Working out the workout with Les Mills' Smartbar

Working out the workout with Les Mills' Smartbar
Industrial design firm 4ormfunction may have a funny name but it's serious about design and business. And after scoring gold for its Smartbar for Les Mills at last year's Best Awards, it's punching above its weight.

Industrial design firm 4ormfunction may have a funny name but it's serious about design and business. And after scoring gold for its Smartbar for Les Mills at last year's Best Awards, it's punching above its weight.

How do you innovate to build upon a competitive advantage that has launched your global success?

How do you re-energise a product that is so simple that it hasn’t been changed in 40 years and is viewed by its users with a mix of contempt and pain?

When Les Mills International wanted to capitalise on its successful Body Pump fitness classes, it called on Christchurch industrial design consultancy 4ormfunction.

The result of the collaboration, the Les Mills Smartbar, was released last year to both industry and gym-bunny accolades.

The carbon steel and glass fibre reinforced nylon apparatus picked up gold in last year’s Best Awards for its ability to take the hassle out of changing weights and for its propensity for a more fluid, less interrupted workout.

Getting people enthused about working out was no small task. The agency was literally working up a sweat to please its client, with regular attendance at Les Mills’ Body Pump classes for all staff members involved.

“Sweating in the gym doing Pump classes was followed by group discussions about problems, issues and opportunities for Les Mills,” says 4ormfunction owner Lovegrove.

Then came the usual process of design, develop, prototype and testing.

The agency got stuck in from day one in the fitness studio, as well as interviewing and observing struggles faced by gym junkies. Ultimately, it’s all about problem solving, says Lovegrove.

“That’s the core of our industry, to be able to offer a far superior product for the end user.”

4ormfunction did just that, winning the consumer category at Best last year. The Smartbar impressed the judging panel with its ergonomic design and performance improvements. Les Mills is stoked with the result and the product has since become an integral part of their internationally syndicated Body Pump classes.

Les Mills Enterprises chief executive officer Vaughan Schwass says his company’s first foray into product design is now exported everywhere from the UK to Japan and the Middle East.

“We always believed the Smartbar was a great concept – thankfully the market and industry confirmed as much.”

Schwass says the relationship between the agency and his company was a tight one.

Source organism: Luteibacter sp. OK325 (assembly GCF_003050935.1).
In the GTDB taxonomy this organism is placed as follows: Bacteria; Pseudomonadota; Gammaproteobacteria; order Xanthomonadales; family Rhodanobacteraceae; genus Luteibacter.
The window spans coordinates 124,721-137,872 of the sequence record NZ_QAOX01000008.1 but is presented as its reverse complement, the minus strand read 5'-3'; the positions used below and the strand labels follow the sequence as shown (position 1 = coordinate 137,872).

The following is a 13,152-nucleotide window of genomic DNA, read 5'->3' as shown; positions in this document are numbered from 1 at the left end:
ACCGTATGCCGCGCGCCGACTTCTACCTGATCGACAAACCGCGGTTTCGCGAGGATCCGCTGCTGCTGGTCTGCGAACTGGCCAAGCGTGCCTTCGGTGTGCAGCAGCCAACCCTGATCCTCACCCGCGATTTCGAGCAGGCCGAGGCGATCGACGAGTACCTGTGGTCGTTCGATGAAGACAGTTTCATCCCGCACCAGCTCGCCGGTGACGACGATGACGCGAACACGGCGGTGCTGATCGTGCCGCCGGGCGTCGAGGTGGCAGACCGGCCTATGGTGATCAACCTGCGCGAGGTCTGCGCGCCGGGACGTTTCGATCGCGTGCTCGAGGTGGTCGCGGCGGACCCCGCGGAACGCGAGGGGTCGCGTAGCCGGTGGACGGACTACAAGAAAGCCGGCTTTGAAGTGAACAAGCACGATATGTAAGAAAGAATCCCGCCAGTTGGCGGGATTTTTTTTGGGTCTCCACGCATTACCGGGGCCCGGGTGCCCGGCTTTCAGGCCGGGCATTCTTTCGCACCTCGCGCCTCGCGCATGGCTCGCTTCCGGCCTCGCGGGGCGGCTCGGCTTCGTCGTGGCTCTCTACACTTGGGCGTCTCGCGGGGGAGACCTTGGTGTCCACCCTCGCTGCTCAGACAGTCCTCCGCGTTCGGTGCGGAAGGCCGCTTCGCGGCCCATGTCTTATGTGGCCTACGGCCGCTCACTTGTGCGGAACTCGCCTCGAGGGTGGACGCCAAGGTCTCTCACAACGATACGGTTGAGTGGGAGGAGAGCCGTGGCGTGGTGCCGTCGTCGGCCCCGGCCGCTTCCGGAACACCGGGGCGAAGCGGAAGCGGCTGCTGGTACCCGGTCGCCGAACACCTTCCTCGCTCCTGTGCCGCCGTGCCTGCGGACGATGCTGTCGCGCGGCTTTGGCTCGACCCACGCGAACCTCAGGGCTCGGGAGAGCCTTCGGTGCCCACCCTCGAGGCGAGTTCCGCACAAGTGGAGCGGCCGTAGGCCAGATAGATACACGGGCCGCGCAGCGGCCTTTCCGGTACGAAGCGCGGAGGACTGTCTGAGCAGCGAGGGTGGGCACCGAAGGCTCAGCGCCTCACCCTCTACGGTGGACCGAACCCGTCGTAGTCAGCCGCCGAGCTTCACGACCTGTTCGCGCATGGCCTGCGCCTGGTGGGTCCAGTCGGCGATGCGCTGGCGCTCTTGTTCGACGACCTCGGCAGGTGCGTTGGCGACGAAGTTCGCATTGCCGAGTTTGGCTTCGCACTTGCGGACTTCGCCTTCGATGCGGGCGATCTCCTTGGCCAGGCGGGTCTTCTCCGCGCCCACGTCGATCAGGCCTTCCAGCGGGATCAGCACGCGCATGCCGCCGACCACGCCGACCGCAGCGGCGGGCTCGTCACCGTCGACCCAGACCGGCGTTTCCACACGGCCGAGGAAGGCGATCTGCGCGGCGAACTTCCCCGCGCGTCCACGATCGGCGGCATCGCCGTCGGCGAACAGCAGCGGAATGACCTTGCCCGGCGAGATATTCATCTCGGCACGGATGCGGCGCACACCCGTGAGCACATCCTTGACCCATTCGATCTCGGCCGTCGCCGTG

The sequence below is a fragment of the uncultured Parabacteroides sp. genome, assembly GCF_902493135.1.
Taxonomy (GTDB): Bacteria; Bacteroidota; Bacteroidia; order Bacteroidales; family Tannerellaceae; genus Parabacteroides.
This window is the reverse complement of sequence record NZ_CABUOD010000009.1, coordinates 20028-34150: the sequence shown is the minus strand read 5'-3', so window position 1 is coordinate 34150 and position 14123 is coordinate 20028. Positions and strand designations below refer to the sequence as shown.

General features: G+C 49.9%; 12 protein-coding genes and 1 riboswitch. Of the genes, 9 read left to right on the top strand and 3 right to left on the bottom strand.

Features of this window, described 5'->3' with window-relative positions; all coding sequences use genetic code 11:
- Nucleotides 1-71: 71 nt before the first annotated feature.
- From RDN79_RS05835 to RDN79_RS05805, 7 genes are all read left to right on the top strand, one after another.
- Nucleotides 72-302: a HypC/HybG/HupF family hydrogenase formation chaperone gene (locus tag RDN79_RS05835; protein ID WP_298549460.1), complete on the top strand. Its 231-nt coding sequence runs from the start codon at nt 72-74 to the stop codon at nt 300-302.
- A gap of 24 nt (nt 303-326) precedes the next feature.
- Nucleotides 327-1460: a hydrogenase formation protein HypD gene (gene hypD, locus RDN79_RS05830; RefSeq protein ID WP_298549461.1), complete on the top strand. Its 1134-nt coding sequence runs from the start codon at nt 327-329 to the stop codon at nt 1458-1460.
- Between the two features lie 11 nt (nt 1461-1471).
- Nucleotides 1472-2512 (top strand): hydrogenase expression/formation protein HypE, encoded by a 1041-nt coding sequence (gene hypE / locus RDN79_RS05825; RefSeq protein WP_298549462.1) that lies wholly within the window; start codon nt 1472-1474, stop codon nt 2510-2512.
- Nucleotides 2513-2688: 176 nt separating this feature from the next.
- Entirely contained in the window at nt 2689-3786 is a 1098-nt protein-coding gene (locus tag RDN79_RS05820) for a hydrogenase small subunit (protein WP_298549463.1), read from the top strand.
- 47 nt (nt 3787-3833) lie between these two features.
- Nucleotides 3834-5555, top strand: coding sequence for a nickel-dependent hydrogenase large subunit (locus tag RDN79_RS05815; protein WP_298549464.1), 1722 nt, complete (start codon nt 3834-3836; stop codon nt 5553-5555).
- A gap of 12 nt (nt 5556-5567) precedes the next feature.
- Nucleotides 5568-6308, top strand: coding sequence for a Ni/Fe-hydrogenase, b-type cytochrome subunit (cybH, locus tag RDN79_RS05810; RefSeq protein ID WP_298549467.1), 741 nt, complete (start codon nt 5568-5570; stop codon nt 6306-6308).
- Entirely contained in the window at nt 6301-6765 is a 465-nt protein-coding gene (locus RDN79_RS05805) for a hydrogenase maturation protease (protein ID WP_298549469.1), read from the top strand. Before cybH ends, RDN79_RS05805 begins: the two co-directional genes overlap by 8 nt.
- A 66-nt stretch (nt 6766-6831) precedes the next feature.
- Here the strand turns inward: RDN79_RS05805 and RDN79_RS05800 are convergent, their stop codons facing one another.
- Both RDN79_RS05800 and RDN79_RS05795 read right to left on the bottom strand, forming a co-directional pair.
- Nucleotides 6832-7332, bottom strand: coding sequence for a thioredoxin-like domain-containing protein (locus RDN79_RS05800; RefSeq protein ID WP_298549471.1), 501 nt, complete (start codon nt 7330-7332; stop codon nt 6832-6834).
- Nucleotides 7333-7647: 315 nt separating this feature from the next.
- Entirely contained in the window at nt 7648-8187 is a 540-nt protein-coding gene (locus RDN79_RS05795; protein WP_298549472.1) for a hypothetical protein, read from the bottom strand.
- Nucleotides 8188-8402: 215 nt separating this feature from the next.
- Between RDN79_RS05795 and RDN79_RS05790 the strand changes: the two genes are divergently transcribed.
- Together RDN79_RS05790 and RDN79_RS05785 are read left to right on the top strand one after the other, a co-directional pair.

“When creating a product it’s critical that we break down any barriers between suppliers and clients and we’ve done that with 4ormfunction. It enabled honest conversations, fast thinking, quick failures and ultimately resulted in a great product.”

The Smartbar is the arguably the first leap forward for dumbbell design since the days when Arnie made pumping iron fashionable.

“It was about time to bring this piece of fitness equipment into the 21st century,” says Schwass.

This meant incorporating a head on the Smartbar, called the ‘gator’, at each end of the bar, which has retractable teeth to hold the plates securely, so no extra clips are required to hold the weights on.

Lovegrove thinks the design strategy complements the branding of Les Mills.

“The quick transitions are key, as anyone who has been to a Body Pump class will know. So, too, was designing the plates so they can also be free weights and hand weights when not on the bar.

“That’s both novel and multifaceted in terms of applying it to other fitness classes.”

The design consultant believes the Smartbar is another way to differentiate Les Mills’ fitness classes from rivals’, offering an innovative and tangible product that builds upon the established competitive advantage.

“It’s always about making sure punters can be retained and get the best workout they can in their limited time. Undoubtedly, from that you will get loyalty.”

So it’s the start of a new era for the agency, after feeling the full effects of an economic downturn. Founded by Lovegrove 14 years ago, it had carved out a lucrative niche predominantly in industrial design, working with Ford and Navman and many medical companies. Then 2008 happened. The global financial crisis and a selling off of some of Lovegrove’s clientele meant 4ormfunction had to expand into other design sectors, hence the relationship with Les Mills.

“When [high-tech companies] Navman and Humanware left, it was really disheartening because we had big programmes going forward with them. There are so many flow-on effects from these takeovers, so it’s disappointing to see the same thing happen with Fisher & Paykel,” says Lovegrove of the recent Haier takeover.

The downsizing forced them to refocus and diversify in order to get back up on their feet.

“4ormfunction was renowned for technological development and we have had to evolve to a wider space as a result of the recession. That’s when Les Mills came along – when
some relationships end others can form.”

Although Lovegrove’s design portfolio is still centred on exporters, New Zealand’s manufacturing sector is yet to fully appreciate the strengths of Kiwi design.

“The New Zealand product design industry is pretty skinny, and quite immature. So the opportunities to be doing good product design and process are quite sparse.

“There is a lot of room for growth, but what it needs is New Zealand companies to mature and trust what design can do for them in order to better compete.”